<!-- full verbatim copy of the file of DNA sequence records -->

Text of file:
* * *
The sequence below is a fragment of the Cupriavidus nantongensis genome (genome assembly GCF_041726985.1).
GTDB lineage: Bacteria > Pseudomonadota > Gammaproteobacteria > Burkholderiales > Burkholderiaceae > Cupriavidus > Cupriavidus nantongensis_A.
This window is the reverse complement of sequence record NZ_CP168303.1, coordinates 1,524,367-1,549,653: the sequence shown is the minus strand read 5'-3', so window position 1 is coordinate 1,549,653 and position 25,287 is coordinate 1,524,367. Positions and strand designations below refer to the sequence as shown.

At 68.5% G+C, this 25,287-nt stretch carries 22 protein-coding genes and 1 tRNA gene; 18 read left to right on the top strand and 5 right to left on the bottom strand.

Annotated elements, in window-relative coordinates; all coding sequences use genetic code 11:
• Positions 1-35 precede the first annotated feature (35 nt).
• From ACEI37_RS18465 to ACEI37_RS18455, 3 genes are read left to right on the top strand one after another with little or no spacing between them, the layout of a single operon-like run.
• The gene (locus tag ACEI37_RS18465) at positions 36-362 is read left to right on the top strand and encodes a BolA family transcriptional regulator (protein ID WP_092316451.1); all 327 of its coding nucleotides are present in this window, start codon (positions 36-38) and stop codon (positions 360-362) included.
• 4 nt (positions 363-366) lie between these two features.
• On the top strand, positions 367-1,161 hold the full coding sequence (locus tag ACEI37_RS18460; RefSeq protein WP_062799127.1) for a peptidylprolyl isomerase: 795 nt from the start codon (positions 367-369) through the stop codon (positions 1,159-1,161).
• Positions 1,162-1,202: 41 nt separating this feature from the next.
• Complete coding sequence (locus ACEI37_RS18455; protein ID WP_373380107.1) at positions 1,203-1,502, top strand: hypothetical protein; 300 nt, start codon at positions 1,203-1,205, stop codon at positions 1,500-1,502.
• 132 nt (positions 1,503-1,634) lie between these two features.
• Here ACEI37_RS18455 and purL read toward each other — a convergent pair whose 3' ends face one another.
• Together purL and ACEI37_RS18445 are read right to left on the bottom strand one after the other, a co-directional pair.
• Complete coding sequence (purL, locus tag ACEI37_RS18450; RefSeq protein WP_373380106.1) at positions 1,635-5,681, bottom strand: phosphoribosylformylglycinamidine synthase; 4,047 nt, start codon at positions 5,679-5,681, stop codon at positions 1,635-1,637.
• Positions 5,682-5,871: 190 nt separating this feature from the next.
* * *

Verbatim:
The sequence below is a fragment of the Cupriavidus nantongensis genome (genome assembly GCF_041726985.1).
GTDB lineage: Bacteria > Pseudomonadota > Gammaproteobacteria > Burkholderiales > Burkholderiaceae > Cupriavidus > Cupriavidus nantongensis_A.
This window is the reverse complement of sequence record NZ_CP168303.1, coordinates 1,524,367-1,549,653: the sequence shown is the minus strand read 5'-3', so window position 1 is coordinate 1,549,653 and position 25,287 is coordinate 1,524,367. Positions and strand designations below refer to the sequence as shown.

At 68.5% G+C, this 25,287-nt stretch carries 22 protein-coding genes and 1 tRNA gene; 18 read left to right on the top strand and 5 right to left on the bottom strand.

Annotated elements, in window-relative coordinates; all coding sequences use genetic code 11:
• Positions 1-35 precede the first annotated feature (35 nt).
• From ACEI37_RS18465 to ACEI37_RS18455, 3 genes are read left to right on the top strand one after another with little or no spacing between them, the layout of a single operon-like run.
• The gene (locus tag ACEI37_RS18465) at positions 36-362 is read left to right on the top strand and encodes a BolA family transcriptional regulator (protein ID WP_092316451.1); all 327 of its coding nucleotides are present in this window, start codon (positions 36-38) and stop codon (positions 360-362) included.
• 4 nt (positions 363-366) lie between these two features.
• On the top strand, positions 367-1,161 hold the full coding sequence (locus tag ACEI37_RS18460; RefSeq protein WP_062799127.1) for a peptidylprolyl isomerase: 795 nt from the start codon (positions 367-369) through the stop codon (positions 1,159-1,161).
• Positions 1,162-1,202: 41 nt separating this feature from the next.
• Complete coding sequence (locus ACEI37_RS18455; protein ID WP_373380107.1) at positions 1,203-1,502, top strand: hypothetical protein; 300 nt, start codon at positions 1,203-1,205, stop codon at positions 1,500-1,502.
• 132 nt (positions 1,503-1,634) lie between these two features.
• Here ACEI37_RS18455 and purL read toward each other — a convergent pair whose 3' ends face one another.
• Together purL and ACEI37_RS18445 are read right to left on the bottom strand one after the other, a co-directional pair.
• Complete coding sequence (purL, locus tag ACEI37_RS18450; RefSeq protein WP_373380106.1) at positions 1,635-5,681, bottom strand: phosphoribosylformylglycinamidine synthase; 4,047 nt, start codon at positions 5,679-5,681, stop codon at positions 1,635-1,637.
• Positions 5,682-5,871: 190 nt separating this feature from the next.